My Beautiful Thing

After years of disappointing yields, POD is swimming (or drowning) in garden-fresh produce. What a deliciously beautiful thing.

Harvest TimeMy days as a container gardener were rewarding, for sure. I loved pushing seeds into the soil with the Hurricane’s tiny fingers assisting, we loved watching those tender shoots push through the deluxe organic-by-the-bag soil, and we loved June. We loved how healthy and vibrant the young plants looked, we loved the possibilities and the promise, and we loved having the only garden on the block. Heck, one of the only gardens in all of Pennsport.

For all the pleasure, those days were also pretty demoralizing. What I didn’t love so much? July and August. And aphids. Given the scarcity of delectable gardens in the neighborhood, each and every pest and squirrel came a’callin’ each and every year. Still, we managed to eke out enough of a harvest to come back for more, year after year, but only barely.

And on the menu for this week?

And on the shopping list? Lamb and Surryano and not much else.

Hitting Reset

071305_silverqueengrabThis is, apparently, something of a recurring theme for me lately. As loyal readers know, Plants On Deck recently relocated to East Nashville after over a decade on a 10×10 deck in South Philly, leaving dozens of pots and containers, a couple of orphaned blueberries, and a much-loved but aging and slivered little blue deck behind.

Philly’s unrelenting sun, dead calm 71615_melondays, and the harsh heat reflecting from endless miles of pavement and cheek-by-jowl row homes that felt like brick ovens, along with murderous hot nights and long dry weeks, made it tough going for landless container gardeners like myself. Water had to be hauled up the sladder two to three times per day, and despite the well-intended efforts of neighbors, friends, and house-sitters, returning from vacation always marked the beginning of the end: it was simply impossible to water enough and the ever-present aphids, finding the one patch of green in Pennsport, were unstoppable.

070405_tomatohunt3Nashville is hot. Damn hot. But honestly, the brutal edge that made August in Philly feel like what I imagine Mercury must feel like is largely absent here. (Granted, it’s still July.) And the soil here, it grows stuff! This year, returning from vacation meant harvesting nearly 40 cucumbers, 10 cups of basil, three muskmelons, a quart of plum tomatoes, a generous bunch of chard, a half pound of green beans, and heaps of luscious herbs.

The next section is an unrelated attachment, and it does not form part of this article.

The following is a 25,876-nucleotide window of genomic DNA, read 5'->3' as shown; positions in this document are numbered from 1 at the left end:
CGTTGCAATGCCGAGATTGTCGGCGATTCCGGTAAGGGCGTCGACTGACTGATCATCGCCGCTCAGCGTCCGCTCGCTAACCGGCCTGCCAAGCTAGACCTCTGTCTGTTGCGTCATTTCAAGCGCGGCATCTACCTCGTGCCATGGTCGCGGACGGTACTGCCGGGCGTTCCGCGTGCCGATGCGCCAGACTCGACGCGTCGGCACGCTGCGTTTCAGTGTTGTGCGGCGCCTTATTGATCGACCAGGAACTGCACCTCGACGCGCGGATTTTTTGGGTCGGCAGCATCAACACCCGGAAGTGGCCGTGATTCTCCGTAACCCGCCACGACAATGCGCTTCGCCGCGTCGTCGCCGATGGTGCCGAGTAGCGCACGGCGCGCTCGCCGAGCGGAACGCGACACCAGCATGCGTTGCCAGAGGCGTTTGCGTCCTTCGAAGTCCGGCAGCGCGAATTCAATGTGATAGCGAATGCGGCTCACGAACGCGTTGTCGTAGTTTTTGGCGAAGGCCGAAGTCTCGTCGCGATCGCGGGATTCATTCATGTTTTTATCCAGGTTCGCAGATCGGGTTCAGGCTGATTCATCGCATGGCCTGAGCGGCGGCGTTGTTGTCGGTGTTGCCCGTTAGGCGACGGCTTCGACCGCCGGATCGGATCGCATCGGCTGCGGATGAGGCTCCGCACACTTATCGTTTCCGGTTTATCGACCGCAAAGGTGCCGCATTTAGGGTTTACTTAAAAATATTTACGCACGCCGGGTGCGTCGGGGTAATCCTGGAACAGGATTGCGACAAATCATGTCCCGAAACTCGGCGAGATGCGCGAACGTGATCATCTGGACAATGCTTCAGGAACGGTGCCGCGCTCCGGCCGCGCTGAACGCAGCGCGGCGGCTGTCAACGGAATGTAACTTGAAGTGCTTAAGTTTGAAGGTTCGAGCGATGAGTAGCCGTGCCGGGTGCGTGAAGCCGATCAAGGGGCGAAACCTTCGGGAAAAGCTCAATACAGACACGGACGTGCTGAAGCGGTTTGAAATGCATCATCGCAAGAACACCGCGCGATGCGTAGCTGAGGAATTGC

Now, after several delicious Silver Queen centered meals, I’ve yanked the corn and spent beans, rerouted the feral Kentucky Wonder pole beans to the property-line fence and have planted a dozen more Royal Burgundy bush beans and spinach seeds. A second garden in late July may be too much to hope for, but then again, pretty much everything about this patch of land, right down to the arrowhead, has been a surprise.

Speaking of reset, while I recognize that Plants On Deck may no longer be the most appropriate name for these gardening meanderings, it’s here to stay. Put the platter on the deck, lower the needle, and keep on rocking, Music City.

Making a List, Part II

4x8 raised bed planThe good folks at Gardens of Babylon were kind enough to deliver a couple of yards a dirt, shovel them directly into the completed bed, remove a hunk of concrete from the yard, offer gardening advice, recommend local businesses, and donate a few abandoned cucumber, corn, pepper, and dill starts to the cause. After 10 years of gardening, POD finally has a garden center crush.

How to use this new-found space and garden center bounty was another challenge altogether. Having spent the icy winter locked in an apartment in West Nashville, you’d think that hours of methodical research and careful planning would have already been conducted. But no. There were houses to sell and buy, boxes to unpack and pack again, a Hurricane to tend to, a whole new city to navigate, unhappy cats to wrangle, and massive amounts of fretting to be done.

imageAlthough it’s embarrassing and utterly unlike most posts on this blog, a quick Google image search for “square foot garden” is about all the research that went into this one. Reports seem to vary on the amount of space needed per plant per square foot — and the most useful graphic from Territoral Seeds seems a little tight — so POD attempted to play it both safe (allowing two square feet for the tomato and a full square foot per cucumber, for example) and try to cram as much as possible into the inaugural bed.

imageSo here’s the list, followed by plants per square foot:

Mr. Stripey tomato (1 plant/2 sf)
bush zucchini (3 plants/4 sf)
basil (4 plants/1 sf)
marigolds (8 plants/2 sf)
bush cucumber (3 plants/3 sf)
chard [seed] (16-24ish/2 sf)
romaine lettuce (4 plants/1 sf)
butter leaf lettuce (4 plants/1 sf)
purple bush beans [seeds] (18/3 sf)
red bell pepper (3 plants/3sf)
corn (12 plants/4 sf)
melon 2 plants/4 sf)
Kentucky Wonder pole beans [seeds] ) (12/2 sf)

Planted in Lockeland Springs, East Nashville, Saturday, May 9.